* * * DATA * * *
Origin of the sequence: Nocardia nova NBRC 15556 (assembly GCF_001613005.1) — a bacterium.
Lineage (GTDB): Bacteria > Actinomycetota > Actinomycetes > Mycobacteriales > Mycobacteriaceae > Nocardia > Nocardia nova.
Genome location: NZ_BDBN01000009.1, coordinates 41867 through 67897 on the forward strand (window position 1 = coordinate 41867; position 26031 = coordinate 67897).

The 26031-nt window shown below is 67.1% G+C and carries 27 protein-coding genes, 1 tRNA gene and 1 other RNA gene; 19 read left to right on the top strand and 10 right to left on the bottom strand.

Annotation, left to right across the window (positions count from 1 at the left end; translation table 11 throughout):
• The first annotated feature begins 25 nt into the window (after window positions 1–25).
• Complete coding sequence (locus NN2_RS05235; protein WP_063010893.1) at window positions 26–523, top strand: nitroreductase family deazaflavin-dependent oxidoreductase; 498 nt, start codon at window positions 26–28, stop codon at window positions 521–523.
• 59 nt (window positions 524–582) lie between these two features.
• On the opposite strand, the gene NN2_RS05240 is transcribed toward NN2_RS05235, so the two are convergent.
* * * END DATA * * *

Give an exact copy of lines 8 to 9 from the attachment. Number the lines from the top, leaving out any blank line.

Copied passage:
• 59 nt (window positions 524–582) lie between these two features.
• On the opposite strand, the gene NN2_RS05240 is transcribed toward NN2_RS05235, so the two are convergent.